Are they safe for pregnant women?


A recent article published in NatureResearchers evaluate T-cell Balancing effects of St. John’s Wort, Valerian, Hops, Lavender and California Poppy.

Research: Immunological evaluation of plant extracts commonly used to treat psychiatric disorders during pregnancy. Image credit: PattPaulStudio /


Nonpsychotic mental disorders (NMDs), depression, anxiety, dissociative and adjustment disorders, somatoform, and reactions to traumatic stressors affect about 15 percent of pregnant women in the United States.

Conventional medicine, antidepressants, selective serotonin reuptake inhibitors (SSRIs) such as paroxetine, and benzodiazepines can disrupt the immune balance that compromises fetal tolerance to NMDs and maternal and child protection. Therefore, changes in T-cell activity are required for successful pregnancy.

Fear of potential teratogenic effects prevents nearly 86% of pregnant women from seeking treatment for NMDs, which can have fatal consequences for both mother and fetus. Untreated NMDs increase the risk of spontaneous preterm birth, miscarriage, preeclampsia, low birth weight, and postpartum depression.

Herbal medicines are a safe alternative to conventional medicines which have many side effects. A study involving nearly 10,000 women from 23 countries found that 28% of pregnant women (used herbal medicines for NMDs. Similarly, according to a Swiss study, 90% of pregnant women used herbal preparations, 53.6% used these agents to treat) mild NMDs.

Regulatory T-cells (Tregs) in the blood increase during pregnancy, increasing levels of forkhead box P3 (FoxP) with increasing estrogen. Other functions of the immune system are altered during pregnancy, with a higher threshold to activate innate immune cells and regulate adaptive immune responses.

About the study

In the current study, researchers obtained peripheral blood mononuclear cells (PBMCs) from healthy donors. PBMCs were treated in culture medium with concentrations of 0.03–100 μg/ml and 0.01–30 μM of concentrated and pure compounds, respectively.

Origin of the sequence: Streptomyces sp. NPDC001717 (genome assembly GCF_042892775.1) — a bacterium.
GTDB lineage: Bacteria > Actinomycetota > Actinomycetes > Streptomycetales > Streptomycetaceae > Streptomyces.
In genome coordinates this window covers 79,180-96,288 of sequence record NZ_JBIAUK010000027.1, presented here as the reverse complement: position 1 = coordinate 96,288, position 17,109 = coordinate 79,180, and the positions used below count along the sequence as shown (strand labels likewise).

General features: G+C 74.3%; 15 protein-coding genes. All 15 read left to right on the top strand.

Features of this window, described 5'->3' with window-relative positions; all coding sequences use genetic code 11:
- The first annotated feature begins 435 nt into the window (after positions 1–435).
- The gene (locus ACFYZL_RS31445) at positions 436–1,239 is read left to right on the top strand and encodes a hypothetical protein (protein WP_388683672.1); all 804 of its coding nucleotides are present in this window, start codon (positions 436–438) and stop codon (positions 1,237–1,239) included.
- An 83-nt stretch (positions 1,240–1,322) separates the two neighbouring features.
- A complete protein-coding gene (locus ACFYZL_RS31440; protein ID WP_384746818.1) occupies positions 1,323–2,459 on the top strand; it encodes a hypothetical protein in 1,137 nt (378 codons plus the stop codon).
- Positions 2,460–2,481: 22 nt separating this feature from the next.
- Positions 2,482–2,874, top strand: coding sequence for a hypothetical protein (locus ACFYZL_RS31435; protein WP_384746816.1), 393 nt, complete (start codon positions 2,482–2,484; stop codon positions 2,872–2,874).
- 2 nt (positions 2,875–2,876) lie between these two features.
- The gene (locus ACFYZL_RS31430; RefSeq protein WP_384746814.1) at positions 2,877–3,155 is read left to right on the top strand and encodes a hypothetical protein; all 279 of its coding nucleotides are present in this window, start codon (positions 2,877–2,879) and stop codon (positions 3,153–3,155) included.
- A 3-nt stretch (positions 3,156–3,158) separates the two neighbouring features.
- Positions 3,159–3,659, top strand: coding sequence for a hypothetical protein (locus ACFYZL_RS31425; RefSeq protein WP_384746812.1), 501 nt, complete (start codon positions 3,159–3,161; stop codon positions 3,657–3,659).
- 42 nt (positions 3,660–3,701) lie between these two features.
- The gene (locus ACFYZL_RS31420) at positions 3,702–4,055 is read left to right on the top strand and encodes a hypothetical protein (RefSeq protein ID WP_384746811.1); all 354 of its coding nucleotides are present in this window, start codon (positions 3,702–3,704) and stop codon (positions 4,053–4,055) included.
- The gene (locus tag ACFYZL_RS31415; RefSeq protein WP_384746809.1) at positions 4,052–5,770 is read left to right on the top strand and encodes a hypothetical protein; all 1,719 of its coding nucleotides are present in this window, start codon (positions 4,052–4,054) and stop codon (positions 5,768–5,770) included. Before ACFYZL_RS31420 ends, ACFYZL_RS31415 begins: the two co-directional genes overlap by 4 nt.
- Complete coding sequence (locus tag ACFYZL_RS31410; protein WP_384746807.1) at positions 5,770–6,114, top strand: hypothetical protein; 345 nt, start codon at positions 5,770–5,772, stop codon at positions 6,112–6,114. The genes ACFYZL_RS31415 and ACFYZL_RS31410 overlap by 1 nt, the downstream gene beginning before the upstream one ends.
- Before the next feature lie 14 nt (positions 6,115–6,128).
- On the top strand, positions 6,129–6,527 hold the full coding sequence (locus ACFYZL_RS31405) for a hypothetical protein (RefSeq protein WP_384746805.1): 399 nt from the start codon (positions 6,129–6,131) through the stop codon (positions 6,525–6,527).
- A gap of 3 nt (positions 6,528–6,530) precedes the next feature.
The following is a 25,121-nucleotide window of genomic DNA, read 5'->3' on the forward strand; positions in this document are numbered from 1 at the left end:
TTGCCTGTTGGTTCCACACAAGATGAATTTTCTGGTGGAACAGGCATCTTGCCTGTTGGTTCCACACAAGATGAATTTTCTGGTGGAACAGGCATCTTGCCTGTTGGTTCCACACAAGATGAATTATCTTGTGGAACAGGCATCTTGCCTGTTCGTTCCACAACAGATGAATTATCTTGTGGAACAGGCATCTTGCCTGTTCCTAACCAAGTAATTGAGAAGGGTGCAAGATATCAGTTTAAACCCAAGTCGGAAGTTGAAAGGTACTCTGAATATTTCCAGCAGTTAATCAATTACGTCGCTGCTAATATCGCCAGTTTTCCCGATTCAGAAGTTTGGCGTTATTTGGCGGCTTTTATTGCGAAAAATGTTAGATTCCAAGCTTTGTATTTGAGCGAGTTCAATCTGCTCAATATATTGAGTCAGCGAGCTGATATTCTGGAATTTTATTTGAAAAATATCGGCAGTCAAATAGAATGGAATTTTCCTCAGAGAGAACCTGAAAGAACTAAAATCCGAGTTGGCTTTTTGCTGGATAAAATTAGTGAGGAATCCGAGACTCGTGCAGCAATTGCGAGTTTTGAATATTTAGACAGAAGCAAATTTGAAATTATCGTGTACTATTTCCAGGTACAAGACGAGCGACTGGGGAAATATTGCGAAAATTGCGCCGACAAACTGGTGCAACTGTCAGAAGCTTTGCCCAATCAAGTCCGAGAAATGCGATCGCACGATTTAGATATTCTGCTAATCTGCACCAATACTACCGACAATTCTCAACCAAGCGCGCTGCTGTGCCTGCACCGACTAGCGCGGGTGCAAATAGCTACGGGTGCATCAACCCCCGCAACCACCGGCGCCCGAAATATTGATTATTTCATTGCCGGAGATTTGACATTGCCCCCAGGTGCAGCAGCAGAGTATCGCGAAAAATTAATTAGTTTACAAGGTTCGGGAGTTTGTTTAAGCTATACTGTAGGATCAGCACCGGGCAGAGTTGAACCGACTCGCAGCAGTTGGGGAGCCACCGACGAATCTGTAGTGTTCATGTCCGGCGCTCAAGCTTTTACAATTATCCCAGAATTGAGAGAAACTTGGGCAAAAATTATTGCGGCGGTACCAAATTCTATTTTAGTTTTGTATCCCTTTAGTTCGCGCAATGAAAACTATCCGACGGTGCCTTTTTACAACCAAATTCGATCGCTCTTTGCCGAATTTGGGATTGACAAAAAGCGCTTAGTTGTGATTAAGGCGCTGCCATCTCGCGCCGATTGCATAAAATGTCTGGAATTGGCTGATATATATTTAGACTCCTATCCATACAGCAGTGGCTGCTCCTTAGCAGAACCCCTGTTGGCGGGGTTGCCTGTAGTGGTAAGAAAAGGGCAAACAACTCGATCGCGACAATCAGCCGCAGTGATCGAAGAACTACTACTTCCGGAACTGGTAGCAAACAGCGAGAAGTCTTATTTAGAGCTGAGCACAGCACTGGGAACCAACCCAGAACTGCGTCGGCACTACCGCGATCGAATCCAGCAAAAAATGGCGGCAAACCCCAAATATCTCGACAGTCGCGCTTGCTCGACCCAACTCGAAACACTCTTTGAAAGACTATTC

After 72 h incubation, the fraction of apoptotic cells was calculated via flow cytometric reading. Likewise, a spectrometric assay was used to assess cell viability.

The genotoxic potential of the compounds was determined using single cell deoxyribonucleic acid (DNA) gel electrophoresis.


The present study evaluated the safety of St. John’s wort, hops, valerian, lavender, and California poppy and their compounds protopine, hyperforin and hypercin, valeric acid, valerate, and linalool. The effects of these agents on the viability and function of primary human lymphocytes have also been determined.

None of the herbal extracts evaluated showed significant changes in T-cell viability or function. In vitro At physiological concentrations, they did not induce apoptosis or genotoxicity.

Previous studies have described the anti-inflammatory effects of St. John’s wort. In this study, 30 µg/ml of St. John’s wort and valerian showed a significant inhibitory effect on the proliferation of T-cells. Preliminary evidence of valerian’s immunogenicity, particularly the adaptive immune system, has been observed. Importantly, the current study did not identify any immunosuppressive effects of lavender.

Valerinic acid, protopine, and linalool did not show any effect on T-cell function, including their viability, proliferation, induced apoptosis, or genotoxicity. In contrast, hyperforin, hypercin, and valerate induced apoptosis, as well as viability and cell division at 3.0 µM.

At the functional level, all herbal compounds showed differential effects. For example, hyperforin and hypercin stimulated interferon gamma (IFN-γ) production but inhibited cytokine production by T-helper and cytotoxic T-cells.

In contrast, Valtrate decreased the expression of T-helper cell activation markers, but not cytotoxic T-cell activation markers. Stimulating effects were observed for all other evaluated indicators.


The use of herbal medicinals for NMD treatment against human immune cell subsets expressed in vitro did not show any risk for impaired immune balance during pregnancy. Despite its use, pregnant women can tolerate an allogeneic embryo and be adequately protected against NMDs.

There is an urgent need for further investigations to confirm the effects of plant extracts and their metabolites on the adaptive immune system, especially on T-cells, as stronger effects have been reported.

Journal Reference:

  • Winker, M., Chauvo, A., Smicheko, M. inter alia. (2023) Immunological evaluation of plant extracts commonly used to treat psychiatric disorders during pregnancy. Scientific reports 13; 9630. doi:10.1038/s41598-023-35952-5


Source link

Leave a Reply

Your email address will not be published. Required fields are marked *